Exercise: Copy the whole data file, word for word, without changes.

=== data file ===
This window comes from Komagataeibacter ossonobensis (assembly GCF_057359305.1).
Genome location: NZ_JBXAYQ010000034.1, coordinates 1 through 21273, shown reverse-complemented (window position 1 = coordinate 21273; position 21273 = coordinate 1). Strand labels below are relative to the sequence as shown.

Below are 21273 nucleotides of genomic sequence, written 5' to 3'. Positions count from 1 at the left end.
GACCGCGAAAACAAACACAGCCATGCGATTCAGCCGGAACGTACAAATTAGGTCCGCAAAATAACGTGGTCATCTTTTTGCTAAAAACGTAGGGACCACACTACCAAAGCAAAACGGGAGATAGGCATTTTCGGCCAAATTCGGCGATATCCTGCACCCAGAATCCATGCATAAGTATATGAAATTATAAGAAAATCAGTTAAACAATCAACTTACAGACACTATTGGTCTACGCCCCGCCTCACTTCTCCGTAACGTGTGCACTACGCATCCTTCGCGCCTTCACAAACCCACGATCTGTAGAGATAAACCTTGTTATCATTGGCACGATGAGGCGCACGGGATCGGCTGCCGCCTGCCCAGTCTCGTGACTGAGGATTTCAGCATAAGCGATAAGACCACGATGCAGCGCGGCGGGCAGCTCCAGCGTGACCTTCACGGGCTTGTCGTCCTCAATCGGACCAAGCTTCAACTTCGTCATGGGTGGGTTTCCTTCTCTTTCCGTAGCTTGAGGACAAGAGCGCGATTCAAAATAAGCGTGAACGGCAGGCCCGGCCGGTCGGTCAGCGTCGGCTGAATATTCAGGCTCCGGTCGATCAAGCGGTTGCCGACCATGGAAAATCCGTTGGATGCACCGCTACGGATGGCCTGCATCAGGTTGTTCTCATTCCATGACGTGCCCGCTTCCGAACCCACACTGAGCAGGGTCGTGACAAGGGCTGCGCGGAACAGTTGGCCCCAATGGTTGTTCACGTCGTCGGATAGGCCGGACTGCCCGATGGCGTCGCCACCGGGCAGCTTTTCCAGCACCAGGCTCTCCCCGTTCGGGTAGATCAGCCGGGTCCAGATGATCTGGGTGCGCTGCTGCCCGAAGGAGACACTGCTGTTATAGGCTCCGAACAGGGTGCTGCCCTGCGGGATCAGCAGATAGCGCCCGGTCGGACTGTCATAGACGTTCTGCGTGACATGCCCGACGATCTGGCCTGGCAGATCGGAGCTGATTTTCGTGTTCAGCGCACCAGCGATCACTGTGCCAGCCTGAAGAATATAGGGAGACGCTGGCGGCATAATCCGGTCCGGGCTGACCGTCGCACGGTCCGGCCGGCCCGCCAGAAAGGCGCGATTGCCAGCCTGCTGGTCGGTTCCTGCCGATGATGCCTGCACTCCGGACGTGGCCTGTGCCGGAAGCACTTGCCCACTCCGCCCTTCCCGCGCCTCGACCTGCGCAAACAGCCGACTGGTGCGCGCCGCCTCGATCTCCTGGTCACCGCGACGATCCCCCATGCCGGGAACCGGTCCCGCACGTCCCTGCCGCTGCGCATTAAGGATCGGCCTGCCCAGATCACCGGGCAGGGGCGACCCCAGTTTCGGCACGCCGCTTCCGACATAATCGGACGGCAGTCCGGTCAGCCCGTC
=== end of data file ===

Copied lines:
This window comes from Komagataeibacter ossonobensis (assembly GCF_057359305.1).
Genome location: NZ_JBXAYQ010000034.1, coordinates 1 through 21273, shown reverse-complemented (window position 1 = coordinate 21273; position 21273 = coordinate 1). Strand labels below are relative to the sequence as shown.

Below are 21273 nucleotides of genomic sequence, written 5' to 3'. Positions count from 1 at the left end.
GACCGCGAAAACAAACACAGCCATGCGATTCAGCCGGAACGTACAAATTAGGTCCGCAAAATAACGTGGTCATCTTTTTGCTAAAAACGTAGGGACCACACTACCAAAGCAAAACGGGAGATAGGCATTTTCGGCCAAATTCGGCGATATCCTGCACCCAGAATCCATGCATAAGTATATGAAATTATAAGAAAATCAGTTAAACAATCAACTTACAGACACTATTGGTCTACGCCCCGCCTCACTTCTCCGTAACGTGTGCACTACGCATCCTTCGCGCCTTCACAAACCCACGATCTGTAGAGATAAACCTTGTTATCATTGGCACGATGAGGCGCACGGGATCGGCTGCCGCCTGCCCAGTCTCGTGACTGAGGATTTCAGCATAAGCGATAAGACCACGATGCAGCGCGGCGGGCAGCTCCAGCGTGACCTTCACGGGCTTGTCGTCCTCAATCGGACCAAGCTTCAACTTCGTCATGGGTGGGTTTCCTTCTCTTTCCGTAGCTTGAGGACAAGAGCGCGATTCAAAATAAGCGTGAACGGCAGGCCCGGCCGGTCGGTCAGCGTCGGCTGAATATTCAGGCTCCGGTCGATCAAGCGGTTGCCGACCATGGAAAATCCGTTGGATGCACCGCTACGGATGGCCTGCATCAGGTTGTTCTCATTCCATGACGTGCCCGCTTCCGAACCCACACTGAGCAGGGTCGTGACAAGGGCTGCGCGGAACAGTTGGCCCCAATGGTTGTTCACGTCGTCGGATAGGCCGGACTGCCCGATGGCGTCGCCACCGGGCAGCTTTTCCAGCACCAGGCTCTCCCCGTTCGGGTAGATCAGCCGGGTCCAGATGATCTGGGTGCGCTGCTGCCCGAAGGAGACACTGCTGTTATAGGCTCCGAACAGGGTGCTGCCCTGCGGGATCAGCAGATAGCGCCCGGTCGGACTGTCATAGACGTTCTGCGTGACATGCCCGACGATCTGGCCTGGCAGATCGGAGCTGATTTTCGTGTTCAGCGCACCAGCGATCACTGTGCCAGCCTGAAGAATATAGGGAGACGCTGGCGGCATAATCCGGTCCGGGCTGACCGTCGCACGGTCCGGCCGGCCCGCCAGAAAGGCGCGATTGCCAGCCTGCTGGTCGGTTCCTGCCGATGATGCCTGCACTCCGGACGTGGCCTGTGCCGGAAGCACTTGCCCACTCCGCCCTTCCCGCGCCTCGACCTGCGCAAACAGCCGACTGGTGCGCGCCGCCTCGATCTCCTGGTCACCGCGACGATCCCCCATGCCGGGAACCGGTCCCGCACGTCCCTGCCGCTGCGCATTAAGGATCGGCCTGCCCAGATCACCGGGCAGGGGCGACCCCAGTTTCGGCACGCCGCTTCCGACATAATCGGACGGCAGTCCGGTCAGCCCGTC